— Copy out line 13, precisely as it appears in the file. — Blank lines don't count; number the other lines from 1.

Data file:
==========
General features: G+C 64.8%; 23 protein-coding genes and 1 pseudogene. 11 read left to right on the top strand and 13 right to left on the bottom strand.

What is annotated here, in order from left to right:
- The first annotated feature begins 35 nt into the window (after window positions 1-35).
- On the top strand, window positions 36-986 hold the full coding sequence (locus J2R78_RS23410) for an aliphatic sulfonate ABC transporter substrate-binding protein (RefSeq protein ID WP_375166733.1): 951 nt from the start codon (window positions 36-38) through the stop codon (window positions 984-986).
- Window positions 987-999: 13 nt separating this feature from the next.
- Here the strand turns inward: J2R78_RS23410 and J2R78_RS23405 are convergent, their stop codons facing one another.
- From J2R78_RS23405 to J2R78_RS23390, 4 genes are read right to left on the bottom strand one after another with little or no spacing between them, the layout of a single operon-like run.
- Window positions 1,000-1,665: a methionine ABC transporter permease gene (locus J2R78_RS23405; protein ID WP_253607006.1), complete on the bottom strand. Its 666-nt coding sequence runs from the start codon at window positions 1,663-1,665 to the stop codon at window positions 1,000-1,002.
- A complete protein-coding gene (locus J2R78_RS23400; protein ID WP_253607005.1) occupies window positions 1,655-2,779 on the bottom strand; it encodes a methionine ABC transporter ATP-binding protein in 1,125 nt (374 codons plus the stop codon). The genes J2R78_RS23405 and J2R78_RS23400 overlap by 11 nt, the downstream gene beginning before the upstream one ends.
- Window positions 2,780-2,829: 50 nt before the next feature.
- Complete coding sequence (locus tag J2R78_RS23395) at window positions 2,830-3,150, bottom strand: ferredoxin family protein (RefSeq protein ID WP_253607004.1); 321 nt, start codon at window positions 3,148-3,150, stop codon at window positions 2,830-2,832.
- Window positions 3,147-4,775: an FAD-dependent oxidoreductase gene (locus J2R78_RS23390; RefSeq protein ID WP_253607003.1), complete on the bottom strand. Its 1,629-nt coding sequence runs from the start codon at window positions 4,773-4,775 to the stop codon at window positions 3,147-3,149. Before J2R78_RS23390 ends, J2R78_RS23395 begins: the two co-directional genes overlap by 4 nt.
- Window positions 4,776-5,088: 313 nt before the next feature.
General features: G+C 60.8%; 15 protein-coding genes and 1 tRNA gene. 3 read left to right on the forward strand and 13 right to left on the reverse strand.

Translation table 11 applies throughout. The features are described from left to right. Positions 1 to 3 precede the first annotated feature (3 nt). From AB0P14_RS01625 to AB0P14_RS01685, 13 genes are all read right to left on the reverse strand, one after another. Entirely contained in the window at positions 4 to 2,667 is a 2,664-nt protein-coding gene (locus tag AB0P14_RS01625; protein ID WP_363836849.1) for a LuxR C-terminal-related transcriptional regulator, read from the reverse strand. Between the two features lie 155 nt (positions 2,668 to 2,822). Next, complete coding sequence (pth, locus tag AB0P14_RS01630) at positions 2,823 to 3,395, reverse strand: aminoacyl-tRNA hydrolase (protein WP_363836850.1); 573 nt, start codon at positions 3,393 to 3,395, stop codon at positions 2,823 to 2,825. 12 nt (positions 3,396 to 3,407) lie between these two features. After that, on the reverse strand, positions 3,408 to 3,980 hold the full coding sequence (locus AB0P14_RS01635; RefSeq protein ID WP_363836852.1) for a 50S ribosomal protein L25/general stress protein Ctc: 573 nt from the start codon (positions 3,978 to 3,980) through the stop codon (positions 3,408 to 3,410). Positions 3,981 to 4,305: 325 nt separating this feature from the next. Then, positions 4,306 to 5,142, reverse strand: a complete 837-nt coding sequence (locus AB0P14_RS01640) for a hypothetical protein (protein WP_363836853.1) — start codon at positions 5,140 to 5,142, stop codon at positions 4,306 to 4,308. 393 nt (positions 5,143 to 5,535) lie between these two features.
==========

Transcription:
- Window positions 4,776-5,088: 313 nt before the next feature.